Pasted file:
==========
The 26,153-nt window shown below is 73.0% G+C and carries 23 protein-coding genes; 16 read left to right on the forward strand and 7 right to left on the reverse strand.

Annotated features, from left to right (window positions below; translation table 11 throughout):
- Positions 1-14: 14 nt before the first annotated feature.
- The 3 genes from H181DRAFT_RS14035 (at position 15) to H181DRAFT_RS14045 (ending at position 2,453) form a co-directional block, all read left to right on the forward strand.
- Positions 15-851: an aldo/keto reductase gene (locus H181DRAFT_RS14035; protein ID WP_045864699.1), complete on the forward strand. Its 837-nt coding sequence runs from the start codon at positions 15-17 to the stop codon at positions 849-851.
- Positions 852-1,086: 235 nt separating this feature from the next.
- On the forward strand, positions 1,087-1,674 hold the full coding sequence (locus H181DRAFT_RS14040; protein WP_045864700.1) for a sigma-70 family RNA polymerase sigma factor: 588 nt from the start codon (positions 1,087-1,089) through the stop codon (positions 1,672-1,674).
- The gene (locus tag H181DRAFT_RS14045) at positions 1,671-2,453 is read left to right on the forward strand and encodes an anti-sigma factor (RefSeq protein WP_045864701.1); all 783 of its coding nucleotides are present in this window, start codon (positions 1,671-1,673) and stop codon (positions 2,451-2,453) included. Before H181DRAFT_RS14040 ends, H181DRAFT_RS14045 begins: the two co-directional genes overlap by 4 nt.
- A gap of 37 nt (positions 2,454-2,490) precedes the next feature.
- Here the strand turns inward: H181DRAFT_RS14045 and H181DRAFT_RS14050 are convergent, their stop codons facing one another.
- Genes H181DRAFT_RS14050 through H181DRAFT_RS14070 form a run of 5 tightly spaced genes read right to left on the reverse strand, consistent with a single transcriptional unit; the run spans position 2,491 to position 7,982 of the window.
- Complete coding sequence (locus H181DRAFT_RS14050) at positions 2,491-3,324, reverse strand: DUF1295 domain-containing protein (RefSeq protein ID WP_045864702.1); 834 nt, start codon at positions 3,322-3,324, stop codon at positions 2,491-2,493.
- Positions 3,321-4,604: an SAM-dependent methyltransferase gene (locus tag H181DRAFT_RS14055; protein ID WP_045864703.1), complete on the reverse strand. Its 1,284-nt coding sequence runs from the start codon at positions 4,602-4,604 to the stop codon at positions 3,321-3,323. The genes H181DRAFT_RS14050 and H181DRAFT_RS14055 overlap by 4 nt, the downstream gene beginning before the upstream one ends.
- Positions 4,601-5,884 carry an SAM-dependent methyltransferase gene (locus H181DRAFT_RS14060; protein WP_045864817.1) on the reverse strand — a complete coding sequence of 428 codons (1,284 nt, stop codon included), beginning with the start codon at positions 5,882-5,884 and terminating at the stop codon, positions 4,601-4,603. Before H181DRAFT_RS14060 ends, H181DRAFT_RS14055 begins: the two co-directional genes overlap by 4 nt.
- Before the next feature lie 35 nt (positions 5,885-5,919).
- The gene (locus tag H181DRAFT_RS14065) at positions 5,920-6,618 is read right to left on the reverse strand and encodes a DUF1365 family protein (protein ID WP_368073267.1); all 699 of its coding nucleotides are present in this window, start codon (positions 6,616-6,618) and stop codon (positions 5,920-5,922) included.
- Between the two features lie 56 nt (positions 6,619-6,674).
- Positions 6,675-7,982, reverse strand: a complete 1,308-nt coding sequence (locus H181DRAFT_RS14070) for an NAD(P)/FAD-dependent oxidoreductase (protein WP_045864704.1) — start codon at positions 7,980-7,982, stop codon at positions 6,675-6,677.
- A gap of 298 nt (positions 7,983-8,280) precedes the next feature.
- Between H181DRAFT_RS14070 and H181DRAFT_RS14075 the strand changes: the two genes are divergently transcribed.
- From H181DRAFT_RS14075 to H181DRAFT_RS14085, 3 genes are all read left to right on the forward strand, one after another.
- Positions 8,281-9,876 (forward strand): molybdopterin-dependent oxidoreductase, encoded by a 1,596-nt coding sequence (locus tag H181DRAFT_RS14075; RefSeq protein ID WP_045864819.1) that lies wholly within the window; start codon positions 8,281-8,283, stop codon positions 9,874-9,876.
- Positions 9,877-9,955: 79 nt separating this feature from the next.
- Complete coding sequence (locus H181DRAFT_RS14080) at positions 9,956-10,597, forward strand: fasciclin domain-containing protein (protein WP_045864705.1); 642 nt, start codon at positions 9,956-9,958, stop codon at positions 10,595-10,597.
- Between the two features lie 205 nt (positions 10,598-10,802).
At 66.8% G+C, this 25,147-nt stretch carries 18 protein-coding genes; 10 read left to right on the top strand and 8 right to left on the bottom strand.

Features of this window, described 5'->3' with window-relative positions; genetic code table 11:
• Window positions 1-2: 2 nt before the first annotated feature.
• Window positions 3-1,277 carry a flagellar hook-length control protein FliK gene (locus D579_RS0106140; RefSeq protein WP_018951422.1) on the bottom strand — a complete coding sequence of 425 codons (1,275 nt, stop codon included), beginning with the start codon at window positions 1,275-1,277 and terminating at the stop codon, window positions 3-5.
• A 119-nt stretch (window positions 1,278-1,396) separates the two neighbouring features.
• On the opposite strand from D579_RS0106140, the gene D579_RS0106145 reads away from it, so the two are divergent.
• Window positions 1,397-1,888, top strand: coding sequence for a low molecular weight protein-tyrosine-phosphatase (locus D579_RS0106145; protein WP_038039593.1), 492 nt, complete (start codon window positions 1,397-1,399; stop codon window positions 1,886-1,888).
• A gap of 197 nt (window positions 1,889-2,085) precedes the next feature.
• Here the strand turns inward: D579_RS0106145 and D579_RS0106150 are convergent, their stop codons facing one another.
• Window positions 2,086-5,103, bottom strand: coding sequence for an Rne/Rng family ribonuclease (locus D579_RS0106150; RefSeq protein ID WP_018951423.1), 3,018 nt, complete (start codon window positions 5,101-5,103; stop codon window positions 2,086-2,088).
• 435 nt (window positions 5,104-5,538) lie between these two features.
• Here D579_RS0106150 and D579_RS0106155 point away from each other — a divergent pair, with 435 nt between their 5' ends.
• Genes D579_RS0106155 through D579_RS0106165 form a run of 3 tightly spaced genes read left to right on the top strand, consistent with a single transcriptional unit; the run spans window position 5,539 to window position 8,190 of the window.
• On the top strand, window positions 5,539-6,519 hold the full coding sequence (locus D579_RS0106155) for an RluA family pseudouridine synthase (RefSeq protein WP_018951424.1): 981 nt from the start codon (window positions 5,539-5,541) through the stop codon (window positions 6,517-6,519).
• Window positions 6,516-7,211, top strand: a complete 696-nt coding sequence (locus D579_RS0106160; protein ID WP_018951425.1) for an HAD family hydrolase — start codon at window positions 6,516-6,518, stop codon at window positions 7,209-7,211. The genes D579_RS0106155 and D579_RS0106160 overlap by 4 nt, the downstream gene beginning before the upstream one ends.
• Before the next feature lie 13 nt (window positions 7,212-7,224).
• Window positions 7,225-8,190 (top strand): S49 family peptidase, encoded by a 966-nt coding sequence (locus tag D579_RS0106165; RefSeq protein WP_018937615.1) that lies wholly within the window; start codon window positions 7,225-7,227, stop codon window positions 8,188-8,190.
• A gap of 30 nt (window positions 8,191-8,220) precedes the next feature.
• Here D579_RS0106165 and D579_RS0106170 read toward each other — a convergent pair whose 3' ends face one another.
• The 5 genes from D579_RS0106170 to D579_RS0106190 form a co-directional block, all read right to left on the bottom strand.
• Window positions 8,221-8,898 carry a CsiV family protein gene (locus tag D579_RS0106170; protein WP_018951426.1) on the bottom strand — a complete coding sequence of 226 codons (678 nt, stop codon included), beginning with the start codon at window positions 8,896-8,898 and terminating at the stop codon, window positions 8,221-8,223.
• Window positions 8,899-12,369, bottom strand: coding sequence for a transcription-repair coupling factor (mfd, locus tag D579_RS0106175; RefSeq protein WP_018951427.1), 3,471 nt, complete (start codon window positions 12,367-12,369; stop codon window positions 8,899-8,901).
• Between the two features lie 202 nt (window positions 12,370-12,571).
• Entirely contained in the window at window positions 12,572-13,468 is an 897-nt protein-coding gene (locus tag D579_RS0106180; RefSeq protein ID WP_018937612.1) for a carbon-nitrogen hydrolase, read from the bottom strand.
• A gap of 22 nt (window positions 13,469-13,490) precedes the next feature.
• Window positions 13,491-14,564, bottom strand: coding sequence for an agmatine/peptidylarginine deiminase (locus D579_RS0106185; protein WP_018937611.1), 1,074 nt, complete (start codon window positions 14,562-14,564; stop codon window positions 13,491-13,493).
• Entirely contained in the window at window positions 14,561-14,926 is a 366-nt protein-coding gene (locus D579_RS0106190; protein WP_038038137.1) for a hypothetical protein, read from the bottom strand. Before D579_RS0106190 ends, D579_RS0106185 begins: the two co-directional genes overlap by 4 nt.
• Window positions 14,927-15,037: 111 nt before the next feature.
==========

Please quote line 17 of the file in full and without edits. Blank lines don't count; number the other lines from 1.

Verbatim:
- Between the two features lie 56 nt (positions 6,619-6,674).